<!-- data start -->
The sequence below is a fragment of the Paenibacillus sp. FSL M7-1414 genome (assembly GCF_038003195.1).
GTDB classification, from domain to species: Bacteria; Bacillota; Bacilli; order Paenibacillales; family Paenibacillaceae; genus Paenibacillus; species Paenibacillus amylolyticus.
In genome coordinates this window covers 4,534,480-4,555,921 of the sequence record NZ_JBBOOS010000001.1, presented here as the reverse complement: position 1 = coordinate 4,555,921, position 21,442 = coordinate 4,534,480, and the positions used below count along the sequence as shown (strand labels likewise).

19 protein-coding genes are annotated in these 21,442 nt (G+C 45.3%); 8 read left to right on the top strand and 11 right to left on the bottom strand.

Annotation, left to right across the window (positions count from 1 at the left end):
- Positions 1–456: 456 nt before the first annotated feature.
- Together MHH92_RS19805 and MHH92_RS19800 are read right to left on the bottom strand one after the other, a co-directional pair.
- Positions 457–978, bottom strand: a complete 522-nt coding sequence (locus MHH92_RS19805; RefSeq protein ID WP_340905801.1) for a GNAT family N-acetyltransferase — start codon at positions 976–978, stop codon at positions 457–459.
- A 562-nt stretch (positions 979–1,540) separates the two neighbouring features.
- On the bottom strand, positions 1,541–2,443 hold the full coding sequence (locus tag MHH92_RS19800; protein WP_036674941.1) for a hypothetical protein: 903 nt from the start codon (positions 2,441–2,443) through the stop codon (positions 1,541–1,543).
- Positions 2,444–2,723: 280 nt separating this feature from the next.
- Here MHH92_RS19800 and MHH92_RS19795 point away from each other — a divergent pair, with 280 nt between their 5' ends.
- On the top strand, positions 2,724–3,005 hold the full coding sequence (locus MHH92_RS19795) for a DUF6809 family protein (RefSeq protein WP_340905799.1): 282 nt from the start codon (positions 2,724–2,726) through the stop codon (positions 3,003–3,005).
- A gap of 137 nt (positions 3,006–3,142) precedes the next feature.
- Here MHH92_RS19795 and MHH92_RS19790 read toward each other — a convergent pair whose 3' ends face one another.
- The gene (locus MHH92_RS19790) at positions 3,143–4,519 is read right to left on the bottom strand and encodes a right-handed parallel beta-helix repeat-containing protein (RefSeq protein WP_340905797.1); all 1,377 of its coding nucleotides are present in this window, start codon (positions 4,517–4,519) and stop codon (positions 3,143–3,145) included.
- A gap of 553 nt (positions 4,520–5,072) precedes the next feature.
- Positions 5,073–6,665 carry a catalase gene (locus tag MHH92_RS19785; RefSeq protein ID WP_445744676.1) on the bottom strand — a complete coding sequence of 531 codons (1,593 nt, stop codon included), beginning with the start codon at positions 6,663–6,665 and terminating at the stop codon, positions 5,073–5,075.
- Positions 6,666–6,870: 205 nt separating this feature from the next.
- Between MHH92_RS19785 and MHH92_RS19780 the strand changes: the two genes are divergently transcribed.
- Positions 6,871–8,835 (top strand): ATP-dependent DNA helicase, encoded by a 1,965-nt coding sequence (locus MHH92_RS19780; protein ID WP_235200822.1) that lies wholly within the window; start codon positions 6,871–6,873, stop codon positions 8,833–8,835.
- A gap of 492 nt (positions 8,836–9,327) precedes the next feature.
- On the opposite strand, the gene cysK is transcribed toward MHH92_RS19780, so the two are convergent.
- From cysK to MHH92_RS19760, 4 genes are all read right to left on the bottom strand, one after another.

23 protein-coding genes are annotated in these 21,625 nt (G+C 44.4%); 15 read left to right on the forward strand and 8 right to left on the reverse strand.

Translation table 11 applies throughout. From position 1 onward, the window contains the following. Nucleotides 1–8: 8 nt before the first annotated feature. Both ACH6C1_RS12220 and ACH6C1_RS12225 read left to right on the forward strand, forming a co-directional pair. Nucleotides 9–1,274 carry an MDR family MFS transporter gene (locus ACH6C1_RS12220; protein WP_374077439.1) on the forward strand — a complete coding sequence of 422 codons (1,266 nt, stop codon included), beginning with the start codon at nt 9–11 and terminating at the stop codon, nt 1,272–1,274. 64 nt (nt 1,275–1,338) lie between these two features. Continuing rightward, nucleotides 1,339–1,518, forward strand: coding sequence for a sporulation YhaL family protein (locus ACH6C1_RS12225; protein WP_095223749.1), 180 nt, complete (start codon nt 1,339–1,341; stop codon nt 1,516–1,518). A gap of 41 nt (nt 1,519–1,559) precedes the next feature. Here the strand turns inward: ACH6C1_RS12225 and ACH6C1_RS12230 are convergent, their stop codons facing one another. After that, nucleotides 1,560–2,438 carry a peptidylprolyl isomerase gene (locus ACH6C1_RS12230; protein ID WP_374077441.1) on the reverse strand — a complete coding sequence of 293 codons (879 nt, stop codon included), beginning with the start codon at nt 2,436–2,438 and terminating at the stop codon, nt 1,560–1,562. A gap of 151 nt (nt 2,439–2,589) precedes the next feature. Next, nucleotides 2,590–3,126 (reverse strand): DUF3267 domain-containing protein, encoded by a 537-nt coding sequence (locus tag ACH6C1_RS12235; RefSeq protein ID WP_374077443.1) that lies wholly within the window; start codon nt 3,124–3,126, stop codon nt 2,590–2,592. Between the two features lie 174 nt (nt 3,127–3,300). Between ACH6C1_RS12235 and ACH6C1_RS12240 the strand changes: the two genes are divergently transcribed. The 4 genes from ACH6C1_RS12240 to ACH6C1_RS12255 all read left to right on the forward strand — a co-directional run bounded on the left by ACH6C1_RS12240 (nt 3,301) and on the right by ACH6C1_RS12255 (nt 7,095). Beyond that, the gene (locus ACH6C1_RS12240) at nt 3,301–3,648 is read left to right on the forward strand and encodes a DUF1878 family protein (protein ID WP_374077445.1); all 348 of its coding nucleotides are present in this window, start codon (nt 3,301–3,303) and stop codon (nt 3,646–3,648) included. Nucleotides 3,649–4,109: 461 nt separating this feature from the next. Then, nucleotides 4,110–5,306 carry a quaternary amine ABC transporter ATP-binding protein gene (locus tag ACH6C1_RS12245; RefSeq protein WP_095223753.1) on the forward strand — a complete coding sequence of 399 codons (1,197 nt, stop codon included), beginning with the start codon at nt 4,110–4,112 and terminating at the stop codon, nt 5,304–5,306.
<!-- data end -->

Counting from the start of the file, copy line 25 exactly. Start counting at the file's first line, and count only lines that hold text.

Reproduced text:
23 protein-coding genes are annotated in these 21,625 nt (G+C 44.4%); 15 read left to right on the forward strand and 8 right to left on the reverse strand.